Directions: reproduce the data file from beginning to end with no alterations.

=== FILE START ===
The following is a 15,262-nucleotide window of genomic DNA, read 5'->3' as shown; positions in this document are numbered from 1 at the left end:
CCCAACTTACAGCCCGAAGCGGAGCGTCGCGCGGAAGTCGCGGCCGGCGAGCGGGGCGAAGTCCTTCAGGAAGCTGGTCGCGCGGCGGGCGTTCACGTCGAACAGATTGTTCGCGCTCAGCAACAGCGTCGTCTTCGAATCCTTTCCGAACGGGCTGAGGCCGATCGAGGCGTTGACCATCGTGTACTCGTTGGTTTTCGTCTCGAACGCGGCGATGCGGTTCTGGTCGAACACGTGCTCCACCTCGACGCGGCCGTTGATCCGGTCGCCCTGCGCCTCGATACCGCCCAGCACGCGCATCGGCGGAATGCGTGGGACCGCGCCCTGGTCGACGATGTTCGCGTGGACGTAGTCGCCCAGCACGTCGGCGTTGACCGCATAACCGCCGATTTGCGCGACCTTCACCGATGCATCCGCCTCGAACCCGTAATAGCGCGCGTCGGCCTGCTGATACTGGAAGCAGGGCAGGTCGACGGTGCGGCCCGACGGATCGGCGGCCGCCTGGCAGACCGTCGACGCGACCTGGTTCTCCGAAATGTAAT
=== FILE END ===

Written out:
The following is a 15,262-nucleotide window of genomic DNA, read 5'->3' as shown; positions in this document are numbered from 1 at the left end:
CCCAACTTACAGCCCGAAGCGGAGCGTCGCGCGGAAGTCGCGGCCGGCGAGCGGGGCGAAGTCCTTCAGGAAGCTGGTCGCGCGGCGGGCGTTCACGTCGAACAGATTGTTCGCGCTCAGCAACAGCGTCGTCTTCGAATCCTTTCCGAACGGGCTGAGGCCGATCGAGGCGTTGACCATCGTGTACTCGTTGGTTTTCGTCTCGAACGCGGCGATGCGGTTCTGGTCGAACACGTGCTCCACCTCGACGCGGCCGTTGATCCGGTCGCCCTGCGCCTCGATACCGCCCAGCACGCGCATCGGCGGAATGCGTGGGACCGCGCCCTGGTCGACGATGTTCGCGTGGACGTAGTCGCCCAGCACGTCGGCGTTGACCGCATAACCGCCGATTTGCGCGACCTTCACCGATGCATCCGCCTCGAACCCGTAATAGCGCGCGTCGGCCTGCTGATACTGGAAGCAGGGCAGGTCGACGGTGCGGCCCGACGGATCGGCGGCCGCCTGGCAGACCGTCGACGCGACCTGGTTCTCCGAAATGTAAT